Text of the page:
Mon, Mar. 23, 12:29 PM
- The Regional Bank Coalition is urging D.C. to remove the $50B threshold at which, under current Dodd-Frank rules, lenders are subject to boosted regulatory standards.
- The fight thus far has centered on whether to raise that bar (something even the Fed appears to support) or scrap it altogether.
- "Regional banks do not create systemic exposure through market making or complex networks of interconnected transactions with other financial firms," says the group.
- Regional Bank Coalition website
- The group: SunTrust (NYSE:STI), Regions Financial (NYSE:RF), Huntington Bancshares (NASDAQ:HBAN), Fifth Third (NASDAQ:FITB), Capital One (NYSE:COF), BMO Financial (NYSE:BMO), Compass (NYSE:BBVA), BB&T (NYSE:BBT), Bank of the West, and AmEx (NYSE:AXP).
- ETFs: KRE, KBE, IAT, KBWB, QABA, KRU, KBWR, KRS
Tue, Mar. 17, 7:56 AM
- It wasn't long ago when Canadian finance minister Jim Flaherty warned of overheating the housing market when lenders dropped benchmark mortgage rates below 3%. What his successor Joe Oliver might say or do is unknown, but Bank of Montreal (NYSE:BMO) today cuts its 5-year, fixed-rate mortgage by 20 basis points to 2.79% - it would be the lowest posted rate of the country's Big Five banks.
- BMO's move comes as it and others in the industry battle slower consumer loan growth, not to mention drags in other operations thanks to the crash in oil prices, and the bank last month missed FQ1 estimates.
- ETFs: EWC, CNDA, EWCS, FCAN, QCAN
Mon, Mar. 16, 8:40 AM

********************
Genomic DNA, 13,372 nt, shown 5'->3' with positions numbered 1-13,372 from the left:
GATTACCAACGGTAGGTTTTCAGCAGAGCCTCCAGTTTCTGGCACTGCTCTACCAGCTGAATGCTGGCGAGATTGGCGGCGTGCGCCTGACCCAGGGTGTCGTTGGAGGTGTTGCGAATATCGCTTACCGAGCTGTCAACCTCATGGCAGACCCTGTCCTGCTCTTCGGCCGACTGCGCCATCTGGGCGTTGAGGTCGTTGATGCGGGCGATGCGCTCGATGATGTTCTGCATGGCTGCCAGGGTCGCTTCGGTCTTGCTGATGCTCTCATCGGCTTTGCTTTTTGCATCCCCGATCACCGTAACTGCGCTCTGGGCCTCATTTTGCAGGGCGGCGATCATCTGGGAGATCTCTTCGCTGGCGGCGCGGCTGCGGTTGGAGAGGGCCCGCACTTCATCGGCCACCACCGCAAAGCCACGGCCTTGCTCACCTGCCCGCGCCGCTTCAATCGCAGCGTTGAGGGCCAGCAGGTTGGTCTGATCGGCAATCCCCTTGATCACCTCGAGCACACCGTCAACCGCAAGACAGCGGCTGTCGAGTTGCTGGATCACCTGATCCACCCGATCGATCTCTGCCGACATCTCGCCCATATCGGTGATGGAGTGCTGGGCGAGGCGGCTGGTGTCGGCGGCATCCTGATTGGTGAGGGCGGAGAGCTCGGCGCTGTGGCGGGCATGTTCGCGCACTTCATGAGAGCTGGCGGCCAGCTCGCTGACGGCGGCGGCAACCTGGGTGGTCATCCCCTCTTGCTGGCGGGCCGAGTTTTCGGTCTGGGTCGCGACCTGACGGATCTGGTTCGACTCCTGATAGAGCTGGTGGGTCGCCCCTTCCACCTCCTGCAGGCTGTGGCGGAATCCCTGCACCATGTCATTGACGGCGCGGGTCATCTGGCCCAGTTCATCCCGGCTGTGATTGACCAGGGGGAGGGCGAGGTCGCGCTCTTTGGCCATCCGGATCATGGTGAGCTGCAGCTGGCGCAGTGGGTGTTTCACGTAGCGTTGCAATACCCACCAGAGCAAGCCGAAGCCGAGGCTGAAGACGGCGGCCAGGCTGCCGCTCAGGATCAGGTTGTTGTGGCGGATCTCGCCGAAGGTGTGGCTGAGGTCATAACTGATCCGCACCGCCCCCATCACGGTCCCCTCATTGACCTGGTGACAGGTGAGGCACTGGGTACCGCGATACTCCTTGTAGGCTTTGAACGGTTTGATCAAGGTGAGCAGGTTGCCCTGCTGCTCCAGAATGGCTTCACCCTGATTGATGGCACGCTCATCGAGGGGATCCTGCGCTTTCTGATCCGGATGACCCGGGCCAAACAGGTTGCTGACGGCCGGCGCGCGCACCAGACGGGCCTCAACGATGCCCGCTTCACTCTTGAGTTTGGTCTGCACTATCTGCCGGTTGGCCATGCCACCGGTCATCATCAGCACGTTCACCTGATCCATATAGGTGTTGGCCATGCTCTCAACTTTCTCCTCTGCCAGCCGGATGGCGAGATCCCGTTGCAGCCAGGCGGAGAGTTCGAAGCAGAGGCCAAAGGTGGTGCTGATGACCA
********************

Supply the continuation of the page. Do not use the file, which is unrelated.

- Chicago-based BMO Harris Bank says the move - allowing customers to withdraw cash with a smartphone app rather than an ATM card - will allow for the double-whammy of faster transactions and reduced fraud.
- Banks, of course, are under pressure to save money by slashing branch networks while also cutting down on fraud - so this potentially gives BMO a leg up on its competition.
- BMO says a mobile cash transaction takes 15 seconds compared with 45 when using a debit card. It's also safer since the customer doesn't need to insert a card, thus eliminating the change of "skimming" devices pulling information.
- Why roll it out in the States instead of Canada? Card security in this country lags behind that up north.
Wed, Mar. 11, 7:07 AM
- UBS has poached a U.S. team of some 15 oil and gas investment bankers from Bank of Montreal (NYSE:BMO), significantly weakening the energy deal making capacity at Canada’s fourth-largest bank, Reuters reports.
- Those leaving BMO are part of a specialist group dubbed Acquisitions & Divestitures. The group carries out the complex engineering and technical research needed to value oil and gas deposits far beneath the earth's surface.
Thu, Mar. 5, 8:28 PM
- The minimum Tier 1 common capital ratio for banks is 5%, according to the Fed, and here's how the 31 lenders stacked up under the central bank's severely adverse scenario vs. a year ago (h/t: WSJ):
- Deutshce Bank (NYSE:DB): 34.7%, not tested a year ago
- DIscover (NYSE:DFS): 13.9% vs. 13.2% a year ago
- Bank of New York Mellon (NYSE:BK): 12.6% vs. 13.1%
- American Express (NYSE:AXP): 12.5% vs. 12.1%
- Northern Trust (NASDAQ:NTRS): 12.3% vs. 11.7%
- State Street (NYSE:STT): 11.8% vs. 13.3%
- Citizens Financial (NYSE:CFG): 10.7% vs. 10.7%
- KeyCorp (NYSE:KEY): 9.9% vs. 9.2%
- Capital One (NYSE:COF): 9.5% vs. 7.8%
- PNC Financial (NYSE:PNC): 9.5% vs. 9%
- Santander Holdings USA (SAN's U.S. unit): 9.4% vs. 7.3%; shares +0.8% after hours